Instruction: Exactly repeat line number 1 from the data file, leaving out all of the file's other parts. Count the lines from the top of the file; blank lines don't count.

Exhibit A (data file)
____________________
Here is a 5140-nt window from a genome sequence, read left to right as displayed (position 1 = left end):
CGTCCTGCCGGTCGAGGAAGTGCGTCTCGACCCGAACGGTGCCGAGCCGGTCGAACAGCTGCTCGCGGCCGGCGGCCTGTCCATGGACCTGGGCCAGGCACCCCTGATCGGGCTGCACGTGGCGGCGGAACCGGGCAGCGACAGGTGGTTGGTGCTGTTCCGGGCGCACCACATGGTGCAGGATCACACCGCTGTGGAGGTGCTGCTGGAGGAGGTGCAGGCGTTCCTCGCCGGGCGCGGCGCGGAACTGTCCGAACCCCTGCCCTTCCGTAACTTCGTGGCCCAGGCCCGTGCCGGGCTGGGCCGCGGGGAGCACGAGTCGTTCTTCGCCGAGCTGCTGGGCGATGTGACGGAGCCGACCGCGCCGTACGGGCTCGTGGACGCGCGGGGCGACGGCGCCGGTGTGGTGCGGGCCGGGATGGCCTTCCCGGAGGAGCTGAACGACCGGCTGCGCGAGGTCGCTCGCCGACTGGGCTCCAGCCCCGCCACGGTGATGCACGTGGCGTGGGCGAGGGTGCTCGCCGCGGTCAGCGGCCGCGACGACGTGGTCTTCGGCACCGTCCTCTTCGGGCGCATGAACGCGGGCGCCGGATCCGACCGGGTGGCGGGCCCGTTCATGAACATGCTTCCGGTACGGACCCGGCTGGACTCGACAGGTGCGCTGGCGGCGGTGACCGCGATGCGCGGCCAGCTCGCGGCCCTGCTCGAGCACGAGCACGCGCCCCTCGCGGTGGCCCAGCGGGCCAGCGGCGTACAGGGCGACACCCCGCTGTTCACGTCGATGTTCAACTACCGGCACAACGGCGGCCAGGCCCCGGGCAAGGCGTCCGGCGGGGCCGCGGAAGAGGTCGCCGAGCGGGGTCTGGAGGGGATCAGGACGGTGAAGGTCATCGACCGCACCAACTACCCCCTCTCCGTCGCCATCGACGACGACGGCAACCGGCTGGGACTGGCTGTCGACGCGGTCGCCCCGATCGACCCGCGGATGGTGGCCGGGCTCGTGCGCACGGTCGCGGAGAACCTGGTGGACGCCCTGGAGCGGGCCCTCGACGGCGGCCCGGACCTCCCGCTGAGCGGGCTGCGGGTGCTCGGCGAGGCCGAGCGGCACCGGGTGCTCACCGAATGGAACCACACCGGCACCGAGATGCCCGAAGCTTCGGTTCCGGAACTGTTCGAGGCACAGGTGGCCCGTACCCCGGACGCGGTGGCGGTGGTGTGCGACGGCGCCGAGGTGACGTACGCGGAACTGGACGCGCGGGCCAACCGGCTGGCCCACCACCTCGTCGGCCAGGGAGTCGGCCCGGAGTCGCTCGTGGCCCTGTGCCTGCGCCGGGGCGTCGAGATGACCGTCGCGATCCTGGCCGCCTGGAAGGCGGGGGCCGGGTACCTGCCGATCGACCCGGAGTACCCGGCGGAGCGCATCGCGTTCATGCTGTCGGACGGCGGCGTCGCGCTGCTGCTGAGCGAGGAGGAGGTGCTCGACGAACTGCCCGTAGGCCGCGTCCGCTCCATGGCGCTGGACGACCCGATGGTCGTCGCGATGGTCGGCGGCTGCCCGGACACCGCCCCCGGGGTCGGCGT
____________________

Here is a 5140-nt window from a genome sequence, read left to right as displayed (position 1 = left end):